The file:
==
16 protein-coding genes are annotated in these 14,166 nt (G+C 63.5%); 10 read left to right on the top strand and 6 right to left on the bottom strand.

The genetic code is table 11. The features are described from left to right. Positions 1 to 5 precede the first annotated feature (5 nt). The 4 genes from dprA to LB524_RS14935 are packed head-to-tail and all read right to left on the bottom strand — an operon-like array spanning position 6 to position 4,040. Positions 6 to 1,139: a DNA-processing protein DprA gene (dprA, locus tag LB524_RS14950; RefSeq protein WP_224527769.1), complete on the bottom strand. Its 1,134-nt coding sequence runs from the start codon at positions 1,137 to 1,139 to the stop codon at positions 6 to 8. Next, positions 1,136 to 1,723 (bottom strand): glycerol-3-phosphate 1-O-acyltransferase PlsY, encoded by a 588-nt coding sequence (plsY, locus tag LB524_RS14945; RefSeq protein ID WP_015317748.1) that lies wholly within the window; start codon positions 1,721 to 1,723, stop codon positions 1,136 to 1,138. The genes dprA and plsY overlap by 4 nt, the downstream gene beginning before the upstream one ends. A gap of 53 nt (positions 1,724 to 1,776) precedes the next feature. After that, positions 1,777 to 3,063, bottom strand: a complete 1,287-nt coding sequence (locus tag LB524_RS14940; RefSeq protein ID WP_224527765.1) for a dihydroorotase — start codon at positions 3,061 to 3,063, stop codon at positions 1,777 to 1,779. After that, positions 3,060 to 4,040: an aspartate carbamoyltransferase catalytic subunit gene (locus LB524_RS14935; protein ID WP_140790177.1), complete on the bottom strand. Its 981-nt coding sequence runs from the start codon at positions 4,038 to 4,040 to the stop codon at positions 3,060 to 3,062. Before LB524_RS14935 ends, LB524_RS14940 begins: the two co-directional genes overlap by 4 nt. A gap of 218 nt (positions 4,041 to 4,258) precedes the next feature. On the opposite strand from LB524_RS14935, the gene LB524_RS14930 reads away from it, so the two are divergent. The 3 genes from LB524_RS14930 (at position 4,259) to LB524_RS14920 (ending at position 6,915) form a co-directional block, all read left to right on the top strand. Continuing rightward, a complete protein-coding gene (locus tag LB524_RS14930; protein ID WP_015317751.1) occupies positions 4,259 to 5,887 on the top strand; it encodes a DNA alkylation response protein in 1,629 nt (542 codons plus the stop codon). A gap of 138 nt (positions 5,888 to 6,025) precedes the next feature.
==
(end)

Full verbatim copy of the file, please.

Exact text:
16 protein-coding genes are annotated in these 14,166 nt (G+C 63.5%); 10 read left to right on the top strand and 6 right to left on the bottom strand.

The genetic code is table 11. The features are described from left to right. Positions 1 to 5 precede the first annotated feature (5 nt). The 4 genes from dprA to LB524_RS14935 are packed head-to-tail and all read right to left on the bottom strand — an operon-like array spanning position 6 to position 4,040. Positions 6 to 1,139: a DNA-processing protein DprA gene (dprA, locus tag LB524_RS14950; RefSeq protein WP_224527769.1), complete on the bottom strand. Its 1,134-nt coding sequence runs from the start codon at positions 1,137 to 1,139 to the stop codon at positions 6 to 8. Next, positions 1,136 to 1,723 (bottom strand): glycerol-3-phosphate 1-O-acyltransferase PlsY, encoded by a 588-nt coding sequence (plsY, locus tag LB524_RS14945; RefSeq protein ID WP_015317748.1) that lies wholly within the window; start codon positions 1,721 to 1,723, stop codon positions 1,136 to 1,138. The genes dprA and plsY overlap by 4 nt, the downstream gene beginning before the upstream one ends. A gap of 53 nt (positions 1,724 to 1,776) precedes the next feature. After that, positions 1,777 to 3,063, bottom strand: a complete 1,287-nt coding sequence (locus tag LB524_RS14940; RefSeq protein ID WP_224527765.1) for a dihydroorotase — start codon at positions 3,061 to 3,063, stop codon at positions 1,777 to 1,779. After that, positions 3,060 to 4,040: an aspartate carbamoyltransferase catalytic subunit gene (locus LB524_RS14935; protein ID WP_140790177.1), complete on the bottom strand. Its 981-nt coding sequence runs from the start codon at positions 4,038 to 4,040 to the stop codon at positions 3,060 to 3,062. Before LB524_RS14935 ends, LB524_RS14940 begins: the two co-directional genes overlap by 4 nt. A gap of 218 nt (positions 4,041 to 4,258) precedes the next feature. On the opposite strand from LB524_RS14935, the gene LB524_RS14930 reads away from it, so the two are divergent. The 3 genes from LB524_RS14930 (at position 4,259) to LB524_RS14920 (ending at position 6,915) form a co-directional block, all read left to right on the top strand. Continuing rightward, a complete protein-coding gene (locus tag LB524_RS14930; protein ID WP_015317751.1) occupies positions 4,259 to 5,887 on the top strand; it encodes a DNA alkylation response protein in 1,629 nt (542 codons plus the stop codon). A gap of 138 nt (positions 5,888 to 6,025) precedes the next feature.